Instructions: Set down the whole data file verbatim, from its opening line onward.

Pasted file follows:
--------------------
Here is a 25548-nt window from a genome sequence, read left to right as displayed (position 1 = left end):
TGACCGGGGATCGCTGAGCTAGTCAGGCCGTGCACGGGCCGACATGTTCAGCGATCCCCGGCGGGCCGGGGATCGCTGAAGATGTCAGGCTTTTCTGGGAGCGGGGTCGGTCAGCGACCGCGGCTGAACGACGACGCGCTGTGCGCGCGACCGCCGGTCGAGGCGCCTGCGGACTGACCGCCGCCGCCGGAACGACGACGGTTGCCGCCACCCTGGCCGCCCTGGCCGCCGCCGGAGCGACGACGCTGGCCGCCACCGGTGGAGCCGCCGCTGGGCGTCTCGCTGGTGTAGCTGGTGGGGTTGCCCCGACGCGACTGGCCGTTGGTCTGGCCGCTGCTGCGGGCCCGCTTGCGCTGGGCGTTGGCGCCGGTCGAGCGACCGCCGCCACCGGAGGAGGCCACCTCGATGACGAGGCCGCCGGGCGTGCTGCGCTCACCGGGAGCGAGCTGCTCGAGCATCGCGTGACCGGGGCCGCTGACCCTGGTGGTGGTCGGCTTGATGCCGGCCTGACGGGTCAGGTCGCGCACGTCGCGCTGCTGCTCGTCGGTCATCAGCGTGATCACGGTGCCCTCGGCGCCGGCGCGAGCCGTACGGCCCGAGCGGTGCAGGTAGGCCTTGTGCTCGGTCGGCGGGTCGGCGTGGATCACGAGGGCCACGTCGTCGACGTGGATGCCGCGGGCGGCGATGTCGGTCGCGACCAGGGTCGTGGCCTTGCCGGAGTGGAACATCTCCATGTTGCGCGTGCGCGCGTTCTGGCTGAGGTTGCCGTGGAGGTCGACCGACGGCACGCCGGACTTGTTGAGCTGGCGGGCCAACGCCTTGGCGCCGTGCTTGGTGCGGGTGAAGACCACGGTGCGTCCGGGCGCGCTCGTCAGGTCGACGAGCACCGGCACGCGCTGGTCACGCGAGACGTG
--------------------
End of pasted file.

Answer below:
Here is a 25548-nt window from a genome sequence, read left to right as displayed (position 1 = left end):
TGACCGGGGATCGCTGAGCTAGTCAGGCCGTGCACGGGCCGACATGTTCAGCGATCCCCGGCGGGCCGGGGATCGCTGAAGATGTCAGGCTTTTCTGGGAGCGGGGTCGGTCAGCGACCGCGGCTGAACGACGACGCGCTGTGCGCGCGACCGCCGGTCGAGGCGCCTGCGGACTGACCGCCGCCGCCGGAACGACGACGGTTGCCGCCACCCTGGCCGCCCTGGCCGCCGCCGGAGCGACGACGCTGGCCGCCACCGGTGGAGCCGCCGCTGGGCGTCTCGCTGGTGTAGCTGGTGGGGTTGCCCCGACGCGACTGGCCGTTGGTCTGGCCGCTGCTGCGGGCCCGCTTGCGCTGGGCGTTGGCGCCGGTCGAGCGACCGCCGCCACCGGAGGAGGCCACCTCGATGACGAGGCCGCCGGGCGTGCTGCGCTCACCGGGAGCGAGCTGCTCGAGCATCGCGTGACCGGGGCCGCTGACCCTGGTGGTGGTCGGCTTGATGCCGGCCTGACGGGTCAGGTCGCGCACGTCGCGCTGCTGCTCGTCGGTCATCAGCGTGATCACGGTGCCCTCGGCGCCGGCGCGAGCCGTACGGCCCGAGCGGTGCAGGTAGGCCTTGTGCTCGGTCGGCGGGTCGGCGTGGATCACGAGGGCCACGTCGTCGACGTGGATGCCGCGGGCGGCGATGTCGGTCGCGACCAGGGTCGTGGCCTTGCCGGAGTGGAACATCTCCATGTTGCGCGTGCGCGCGTTCTGGCTGAGGTTGCCGTGGAGGTCGACCGACGGCACGCCGGACTTGTTGAGCTGGCGGGCCAACGCCTTGGCGCCGTGCTTGGTGCGGGTGAAGACCACGGTGCGTCCGGGCGCGCTCGTCAGGTCGACGAGCACCGGCACGCGCTGGTCACGCGAGACGTG